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The future of food demand: understanding differences in global economic models

Permanent URL:
http://handle.nal.usda.gov/10113/58473
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Abstract:
Understanding the capacity of agricultural systems to feed the world population under climate change requires projecting future food demand. This article reviews demand modeling approaches from 10 global economic models participating in the Agricultural Model Intercomparison and Improvement Project (AgMIP). We compare food demand projections in 2050 for various regions and agricultural products under harmonized scenarios of socioeconomic development, climate change, and bioenergy expansion. In the reference scenario (SSP2), food demand increases by 59–98% between 2005 and 2050, slightly higher than the most recent FAO projection of 54% from 2005/2007. The range of results is large, in particular for animal calories (between 61% and 144%), caused by differences in demand systems specifications, and in income and price elasticities. The results are more sensitive to socioeconomic assumptions than to climate change or bioenergy scenarios. When considering a world with higher population and lower economic growth (SSP3), consumption per capita drops on average by 9% for crops and 18% for livestock. The maximum effect of climate change on calorie availability is −6% at the global level, and the effect of biofuel production on calorie availability is even smaller.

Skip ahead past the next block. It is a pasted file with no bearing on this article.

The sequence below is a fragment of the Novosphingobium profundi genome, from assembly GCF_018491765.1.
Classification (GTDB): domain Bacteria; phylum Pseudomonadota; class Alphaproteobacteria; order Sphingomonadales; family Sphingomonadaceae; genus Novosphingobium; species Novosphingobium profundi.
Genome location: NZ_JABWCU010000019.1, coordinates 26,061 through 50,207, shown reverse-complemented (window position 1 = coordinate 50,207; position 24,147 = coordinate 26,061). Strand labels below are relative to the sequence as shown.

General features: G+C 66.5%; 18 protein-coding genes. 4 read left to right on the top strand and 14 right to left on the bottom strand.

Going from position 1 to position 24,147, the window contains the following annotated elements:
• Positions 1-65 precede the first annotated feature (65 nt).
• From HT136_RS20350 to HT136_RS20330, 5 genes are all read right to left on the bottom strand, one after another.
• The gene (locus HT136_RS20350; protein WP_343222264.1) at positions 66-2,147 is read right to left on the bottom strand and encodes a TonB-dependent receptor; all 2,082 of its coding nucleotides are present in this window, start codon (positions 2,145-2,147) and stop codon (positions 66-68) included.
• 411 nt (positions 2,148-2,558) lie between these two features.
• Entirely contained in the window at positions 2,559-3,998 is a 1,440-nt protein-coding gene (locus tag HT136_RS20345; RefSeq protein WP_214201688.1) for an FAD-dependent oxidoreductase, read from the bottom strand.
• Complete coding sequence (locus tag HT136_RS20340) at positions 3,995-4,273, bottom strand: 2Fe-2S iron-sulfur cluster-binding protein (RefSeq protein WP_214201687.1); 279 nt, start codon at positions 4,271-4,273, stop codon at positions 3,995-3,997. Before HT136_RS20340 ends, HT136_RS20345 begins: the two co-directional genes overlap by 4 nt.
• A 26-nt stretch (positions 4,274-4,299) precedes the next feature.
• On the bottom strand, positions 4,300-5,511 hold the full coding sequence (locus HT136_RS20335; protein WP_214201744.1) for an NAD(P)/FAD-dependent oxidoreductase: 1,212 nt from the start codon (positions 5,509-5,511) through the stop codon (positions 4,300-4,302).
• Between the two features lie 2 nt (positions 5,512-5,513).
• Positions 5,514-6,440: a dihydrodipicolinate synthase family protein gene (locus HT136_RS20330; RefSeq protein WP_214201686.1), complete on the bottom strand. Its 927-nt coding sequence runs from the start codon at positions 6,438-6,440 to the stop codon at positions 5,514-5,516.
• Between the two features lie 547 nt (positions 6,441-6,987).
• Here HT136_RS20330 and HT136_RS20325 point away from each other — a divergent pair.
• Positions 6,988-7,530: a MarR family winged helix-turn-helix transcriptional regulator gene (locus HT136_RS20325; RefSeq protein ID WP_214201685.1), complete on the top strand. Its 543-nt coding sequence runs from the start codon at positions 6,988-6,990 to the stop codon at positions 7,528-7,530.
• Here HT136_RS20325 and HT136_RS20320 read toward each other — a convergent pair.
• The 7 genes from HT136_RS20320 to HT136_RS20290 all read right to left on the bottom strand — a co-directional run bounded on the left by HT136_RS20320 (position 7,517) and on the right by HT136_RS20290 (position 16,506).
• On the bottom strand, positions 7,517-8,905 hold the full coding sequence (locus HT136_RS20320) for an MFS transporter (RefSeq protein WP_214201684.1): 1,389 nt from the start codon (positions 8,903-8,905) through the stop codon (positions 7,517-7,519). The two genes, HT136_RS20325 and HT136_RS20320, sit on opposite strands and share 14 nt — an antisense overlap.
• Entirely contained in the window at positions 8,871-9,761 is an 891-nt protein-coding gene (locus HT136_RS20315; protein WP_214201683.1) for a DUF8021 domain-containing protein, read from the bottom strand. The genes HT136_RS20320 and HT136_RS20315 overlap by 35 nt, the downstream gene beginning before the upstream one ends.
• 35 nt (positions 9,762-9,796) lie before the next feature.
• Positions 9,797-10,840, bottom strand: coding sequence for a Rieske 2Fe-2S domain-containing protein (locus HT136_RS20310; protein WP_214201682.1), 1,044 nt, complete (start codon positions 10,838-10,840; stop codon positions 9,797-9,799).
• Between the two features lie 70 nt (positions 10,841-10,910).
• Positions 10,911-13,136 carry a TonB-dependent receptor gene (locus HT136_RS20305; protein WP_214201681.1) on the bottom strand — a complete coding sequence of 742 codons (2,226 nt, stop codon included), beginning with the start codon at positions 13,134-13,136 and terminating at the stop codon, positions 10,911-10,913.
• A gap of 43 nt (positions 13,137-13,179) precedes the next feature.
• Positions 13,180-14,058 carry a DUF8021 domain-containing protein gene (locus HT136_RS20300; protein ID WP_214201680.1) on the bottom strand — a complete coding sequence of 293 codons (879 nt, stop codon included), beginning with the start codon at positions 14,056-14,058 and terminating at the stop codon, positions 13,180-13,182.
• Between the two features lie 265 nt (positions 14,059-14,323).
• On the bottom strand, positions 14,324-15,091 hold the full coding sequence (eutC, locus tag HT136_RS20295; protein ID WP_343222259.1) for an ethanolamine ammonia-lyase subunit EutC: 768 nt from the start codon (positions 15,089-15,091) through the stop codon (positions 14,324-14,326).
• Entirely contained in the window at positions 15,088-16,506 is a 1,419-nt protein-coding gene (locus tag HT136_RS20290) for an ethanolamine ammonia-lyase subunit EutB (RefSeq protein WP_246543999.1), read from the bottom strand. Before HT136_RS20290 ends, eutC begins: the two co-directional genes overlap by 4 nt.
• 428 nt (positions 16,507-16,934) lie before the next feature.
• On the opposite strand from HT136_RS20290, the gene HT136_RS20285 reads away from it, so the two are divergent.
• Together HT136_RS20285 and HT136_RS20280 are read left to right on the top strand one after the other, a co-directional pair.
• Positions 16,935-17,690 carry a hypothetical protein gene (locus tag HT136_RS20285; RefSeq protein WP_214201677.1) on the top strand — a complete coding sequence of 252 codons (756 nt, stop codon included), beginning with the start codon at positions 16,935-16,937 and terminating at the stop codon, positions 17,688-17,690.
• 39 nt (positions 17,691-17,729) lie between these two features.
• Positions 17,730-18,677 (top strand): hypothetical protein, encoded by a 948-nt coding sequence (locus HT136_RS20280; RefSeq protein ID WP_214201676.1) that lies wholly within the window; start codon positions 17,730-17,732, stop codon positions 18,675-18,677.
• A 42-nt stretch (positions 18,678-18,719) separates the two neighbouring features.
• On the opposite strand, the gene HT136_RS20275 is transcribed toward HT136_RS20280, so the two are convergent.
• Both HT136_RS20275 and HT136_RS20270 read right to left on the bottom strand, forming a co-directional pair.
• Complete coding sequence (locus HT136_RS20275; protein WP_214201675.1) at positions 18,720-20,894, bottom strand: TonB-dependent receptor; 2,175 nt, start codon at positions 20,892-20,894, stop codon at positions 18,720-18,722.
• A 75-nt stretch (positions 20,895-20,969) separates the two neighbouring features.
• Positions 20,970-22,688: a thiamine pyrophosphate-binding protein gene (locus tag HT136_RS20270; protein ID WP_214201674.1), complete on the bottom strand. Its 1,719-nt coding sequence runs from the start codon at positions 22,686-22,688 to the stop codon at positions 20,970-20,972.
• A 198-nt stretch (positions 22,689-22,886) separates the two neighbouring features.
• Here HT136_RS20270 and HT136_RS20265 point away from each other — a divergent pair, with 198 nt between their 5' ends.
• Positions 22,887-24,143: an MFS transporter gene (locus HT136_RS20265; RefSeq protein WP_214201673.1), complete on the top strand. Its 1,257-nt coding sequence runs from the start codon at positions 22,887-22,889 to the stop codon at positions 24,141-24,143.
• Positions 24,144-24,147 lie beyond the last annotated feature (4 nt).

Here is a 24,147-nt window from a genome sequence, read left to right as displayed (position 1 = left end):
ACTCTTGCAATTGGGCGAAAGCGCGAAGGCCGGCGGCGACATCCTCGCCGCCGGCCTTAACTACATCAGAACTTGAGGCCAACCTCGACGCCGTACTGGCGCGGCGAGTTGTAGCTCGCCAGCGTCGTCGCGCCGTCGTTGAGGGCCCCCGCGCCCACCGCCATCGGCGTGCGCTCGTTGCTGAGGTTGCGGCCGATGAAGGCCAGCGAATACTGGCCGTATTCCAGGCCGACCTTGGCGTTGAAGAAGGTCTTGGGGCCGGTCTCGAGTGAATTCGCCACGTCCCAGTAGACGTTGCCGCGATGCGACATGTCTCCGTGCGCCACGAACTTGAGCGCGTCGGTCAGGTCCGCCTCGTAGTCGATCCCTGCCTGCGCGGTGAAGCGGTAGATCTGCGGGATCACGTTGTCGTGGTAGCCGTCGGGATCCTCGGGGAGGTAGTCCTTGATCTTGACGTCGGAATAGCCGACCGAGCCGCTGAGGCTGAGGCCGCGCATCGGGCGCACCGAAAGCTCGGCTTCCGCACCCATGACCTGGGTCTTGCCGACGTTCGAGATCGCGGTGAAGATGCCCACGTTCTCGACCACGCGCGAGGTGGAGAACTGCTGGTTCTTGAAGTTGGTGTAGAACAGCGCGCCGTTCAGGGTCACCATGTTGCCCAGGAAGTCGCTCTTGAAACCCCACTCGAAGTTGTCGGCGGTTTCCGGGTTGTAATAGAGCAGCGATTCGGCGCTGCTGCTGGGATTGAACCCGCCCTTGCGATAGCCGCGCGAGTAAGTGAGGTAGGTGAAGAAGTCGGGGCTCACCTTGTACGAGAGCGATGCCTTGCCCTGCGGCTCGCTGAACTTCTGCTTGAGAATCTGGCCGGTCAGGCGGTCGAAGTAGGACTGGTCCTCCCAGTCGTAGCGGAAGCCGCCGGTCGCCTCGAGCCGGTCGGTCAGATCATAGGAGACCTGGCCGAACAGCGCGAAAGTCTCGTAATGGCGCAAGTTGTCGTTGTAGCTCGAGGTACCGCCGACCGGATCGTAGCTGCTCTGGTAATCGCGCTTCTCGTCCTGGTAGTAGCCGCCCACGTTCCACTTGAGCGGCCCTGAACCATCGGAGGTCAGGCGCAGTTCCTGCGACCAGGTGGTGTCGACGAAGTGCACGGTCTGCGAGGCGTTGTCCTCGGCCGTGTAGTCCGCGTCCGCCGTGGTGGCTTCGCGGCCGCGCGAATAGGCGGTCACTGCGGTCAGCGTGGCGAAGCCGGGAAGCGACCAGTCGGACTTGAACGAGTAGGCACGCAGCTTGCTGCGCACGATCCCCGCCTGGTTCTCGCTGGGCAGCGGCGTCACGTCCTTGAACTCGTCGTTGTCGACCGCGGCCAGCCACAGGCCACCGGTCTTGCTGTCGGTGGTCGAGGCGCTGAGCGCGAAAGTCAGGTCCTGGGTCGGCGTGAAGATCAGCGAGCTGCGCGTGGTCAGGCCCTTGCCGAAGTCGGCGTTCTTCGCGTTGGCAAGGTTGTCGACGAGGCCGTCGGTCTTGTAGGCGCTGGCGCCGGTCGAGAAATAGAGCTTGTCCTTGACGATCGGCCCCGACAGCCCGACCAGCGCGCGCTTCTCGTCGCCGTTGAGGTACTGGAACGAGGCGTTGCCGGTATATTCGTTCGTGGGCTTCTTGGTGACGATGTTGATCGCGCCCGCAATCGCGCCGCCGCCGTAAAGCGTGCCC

Author(s):
Hugo Valin , Ronald D. Sands , Dominique van der Mensbrugghe , Gerald C. Nelson , Helal Ahammad , Elodie Blanc , Benjamin Bodirsky , Shinichiro Fujimori , Tomoko Hasegawa , Petr Havlik , Edwina Heyhoe , Page Kyle , Daniel Mason-D’Croz , Sergey Paltsev , Susanne Rolinski , Andrzej Tabeau , Hans van Meijl , Martin von Lampe , Dirk Willenbockel
Subject(s):
Food and Agriculture Organization , biofuels , climate change , crops , demand elasticities , econometric models , foods , income , livestock , socioeconomic development
Source:
Agricultural economics 2014 v.45
Language:
English
Year:
2014
Collection:
Journal Articles, USDA Authors, Peer-Reviewed
Rights:
Works produced by employees of the U.S. Government as part of their official duties are not copyrighted within the U.S. The content of this document is not copyrighted.